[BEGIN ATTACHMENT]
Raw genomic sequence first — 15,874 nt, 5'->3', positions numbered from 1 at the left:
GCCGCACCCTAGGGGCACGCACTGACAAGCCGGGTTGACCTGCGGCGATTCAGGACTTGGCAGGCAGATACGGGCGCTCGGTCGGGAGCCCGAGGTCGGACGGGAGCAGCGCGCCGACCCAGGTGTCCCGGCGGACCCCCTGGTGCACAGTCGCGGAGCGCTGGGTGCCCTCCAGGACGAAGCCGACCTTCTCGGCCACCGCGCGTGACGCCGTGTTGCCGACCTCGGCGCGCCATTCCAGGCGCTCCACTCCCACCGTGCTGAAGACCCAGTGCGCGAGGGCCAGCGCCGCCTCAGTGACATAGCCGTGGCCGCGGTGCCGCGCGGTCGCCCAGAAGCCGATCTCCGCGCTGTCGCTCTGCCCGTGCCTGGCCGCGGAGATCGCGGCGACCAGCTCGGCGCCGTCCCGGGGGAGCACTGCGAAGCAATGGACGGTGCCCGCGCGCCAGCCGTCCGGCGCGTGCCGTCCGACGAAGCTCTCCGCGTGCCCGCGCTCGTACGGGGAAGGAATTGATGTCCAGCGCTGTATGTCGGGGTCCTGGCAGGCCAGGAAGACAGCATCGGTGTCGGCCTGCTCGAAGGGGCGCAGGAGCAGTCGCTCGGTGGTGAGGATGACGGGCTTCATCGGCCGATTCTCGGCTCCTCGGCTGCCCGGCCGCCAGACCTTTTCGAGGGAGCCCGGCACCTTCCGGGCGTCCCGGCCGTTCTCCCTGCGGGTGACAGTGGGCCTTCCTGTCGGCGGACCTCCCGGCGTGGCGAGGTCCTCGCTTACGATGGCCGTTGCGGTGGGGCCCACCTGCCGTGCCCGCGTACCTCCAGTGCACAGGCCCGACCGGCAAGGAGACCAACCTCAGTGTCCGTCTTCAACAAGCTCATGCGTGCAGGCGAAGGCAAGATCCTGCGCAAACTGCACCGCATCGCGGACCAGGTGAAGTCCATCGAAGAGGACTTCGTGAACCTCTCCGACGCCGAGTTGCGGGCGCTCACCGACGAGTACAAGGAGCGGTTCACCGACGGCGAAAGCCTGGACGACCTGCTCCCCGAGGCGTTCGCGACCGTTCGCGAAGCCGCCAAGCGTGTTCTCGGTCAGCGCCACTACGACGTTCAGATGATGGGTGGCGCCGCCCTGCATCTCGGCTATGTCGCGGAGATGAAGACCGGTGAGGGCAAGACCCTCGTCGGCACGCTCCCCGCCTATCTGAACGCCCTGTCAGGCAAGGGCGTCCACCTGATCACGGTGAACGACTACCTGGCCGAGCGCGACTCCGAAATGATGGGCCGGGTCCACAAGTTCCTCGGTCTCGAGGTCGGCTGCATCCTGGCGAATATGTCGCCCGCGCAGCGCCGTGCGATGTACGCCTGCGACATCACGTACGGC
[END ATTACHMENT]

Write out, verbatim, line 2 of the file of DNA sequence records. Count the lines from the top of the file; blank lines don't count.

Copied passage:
GCCGCACCCTAGGGGCACGCACTGACAAGCCGGGTTGACCTGCGGCGATTCAGGACTTGGCAGGCAGATACGGGCGCTCGGTCGGGAGCCCGAGGTCGGACGGGAGCAGCGCGCCGACCCAGGTGTCCCGGCGGACCCCCTGGTGCACAGTCGCGGAGCGCTGGGTGCCCTCCAGGACGAAGCCGACCTTCTCGGCCACCGCGCGTGACGCCGTGTTGCCGACCTCGGCGCGCCATTCCAGGCGCTCCACTCCCACCGTGCTGAAGACCCAGTGCGCGAGGGCCAGCGCCGCCTCAGTGACATAGCCGTGGCCGCGGTGCCGCGCGGTCGCCCAGAAGCCGATCTCCGCGCTGTCGCTCTGCCCGTGCCTGGCCGCGGAGATCGCGGCGACCAGCTCGGCGCCGTCCCGGGGGAGCACTGCGAAGCAATGGACGGTGCCCGCGCGCCAGCCGTCCGGCGCGTGCCGTCCGACGAAGCTCTCCGCGTGCCCGCGCTCGTACGGGGAAGGAATTGATGTCCAGCGCTGTATGTCGGGGTCCTGGCAGGCCAGGAAGACAGCATCGGTGTCGGCCTGCTCGAAGGGGCGCAGGAGCAGTCGCTCGGTGGTGAGGATGACGGGCTTCATCGGCCGATTCTCGGCTCCTCGGCTGCCCGGCCGCCAGACCTTTTCGAGGGAGCCCGGCACCTTCCGGGCGTCCCGGCCGTTCTCCCTGCGGGTGACAGTGGGCCTTCCTGTCGGCGGACCTCCCGGCGTGGCGAGGTCCTCGCTTACGATGGCCGTTGCGGTGGGGCCCACCTGCCGTGCCCGCGTACCTCCAGTGCACAGGCCCGACCGGCAAGGAGACCAACCTCAGTGTCCGTCTTCAACAAGCTCATGCGTGCAGGCGAAGGCAAGATCCTGCGCAAACTGCACCGCATCGCGGACCAGGTGAAGTCCATCGAAGAGGACTTCGTGAACCTCTCCGACGCCGAGTTGCGGGCGCTCACCGACGAGTACAAGGAGCGGTTCACCGACGGCGAAAGCCTGGACGACCTGCTCCCCGAGGCGTTCGCGACCGTTCGCGAAGCCGCCAAGCGTGTTCTCGGTCAGCGCCACTACGACGTTCAGATGATGGGTGGCGCCGCCCTGCATCTCGGCTATGTCGCGGAGATGAAGACCGGTGAGGGCAAGACCCTCGTCGGCACGCTCCCCGCCTATCTGAACGCCCTGTCAGGCAAGGGCGTCCACCTGATCACGGTGAACGACTACCTGGCCGAGCGCGACTCCGAAATGATGGGCCGGGTCCACAAGTTCCTCGGTCTCGAGGTCGGCTGCATCCTGGCGAATATGTCGCCCGCGCAGCGCCGTGCGATGTACGCCTGCGACATCACGTACGGC